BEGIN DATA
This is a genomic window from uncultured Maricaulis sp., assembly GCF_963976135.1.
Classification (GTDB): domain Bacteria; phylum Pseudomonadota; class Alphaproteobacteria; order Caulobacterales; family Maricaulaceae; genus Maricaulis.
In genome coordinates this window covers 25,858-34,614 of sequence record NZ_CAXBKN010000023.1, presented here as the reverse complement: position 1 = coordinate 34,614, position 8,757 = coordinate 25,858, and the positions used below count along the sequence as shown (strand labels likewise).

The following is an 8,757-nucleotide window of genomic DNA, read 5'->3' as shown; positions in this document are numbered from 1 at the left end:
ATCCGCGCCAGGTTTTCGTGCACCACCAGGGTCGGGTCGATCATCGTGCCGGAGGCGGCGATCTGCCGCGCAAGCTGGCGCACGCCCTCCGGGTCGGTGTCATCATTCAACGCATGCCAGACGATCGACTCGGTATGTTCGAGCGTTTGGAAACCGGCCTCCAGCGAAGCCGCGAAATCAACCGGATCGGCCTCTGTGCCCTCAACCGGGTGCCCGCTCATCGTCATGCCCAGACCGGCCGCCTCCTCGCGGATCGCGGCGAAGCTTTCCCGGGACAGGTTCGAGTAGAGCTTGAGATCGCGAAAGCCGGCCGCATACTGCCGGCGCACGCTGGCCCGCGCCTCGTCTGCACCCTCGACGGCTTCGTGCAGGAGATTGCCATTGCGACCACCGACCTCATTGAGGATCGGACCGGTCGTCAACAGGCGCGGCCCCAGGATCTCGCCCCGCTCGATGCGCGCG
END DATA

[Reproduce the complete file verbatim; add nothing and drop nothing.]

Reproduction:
This is a genomic window from uncultured Maricaulis sp., assembly GCF_963976135.1.
Classification (GTDB): domain Bacteria; phylum Pseudomonadota; class Alphaproteobacteria; order Caulobacterales; family Maricaulaceae; genus Maricaulis.
In genome coordinates this window covers 25,858-34,614 of sequence record NZ_CAXBKN010000023.1, presented here as the reverse complement: position 1 = coordinate 34,614, position 8,757 = coordinate 25,858, and the positions used below count along the sequence as shown (strand labels likewise).

The following is an 8,757-nucleotide window of genomic DNA, read 5'->3' as shown; positions in this document are numbered from 1 at the left end:
ATCCGCGCCAGGTTTTCGTGCACCACCAGGGTCGGGTCGATCATCGTGCCGGAGGCGGCGATCTGCCGCGCAAGCTGGCGCACGCCCTCCGGGTCGGTGTCATCATTCAACGCATGCCAGACGATCGACTCGGTATGTTCGAGCGTTTGGAAACCGGCCTCCAGCGAAGCCGCGAAATCAACCGGATCGGCCTCTGTGCCCTCAACCGGGTGCCCGCTCATCGTCATGCCCAGACCGGCCGCCTCCTCGCGGATCGCGGCGAAGCTTTCCCGGGACAGGTTCGAGTAGAGCTTGAGATCGCGAAAGCCGGCCGCATACTGCCGGCGCACGCTGGCCCGCGCCTCGTCTGCACCCTCGACGGCTTCGTGCAGGAGATTGCCATTGCGACCACCGACCTCATTGAGGATCGGACCGGTCGTCAACAGGCGCGGCCCCAGGATCTCGCCCCGCTCGATGCGCGCG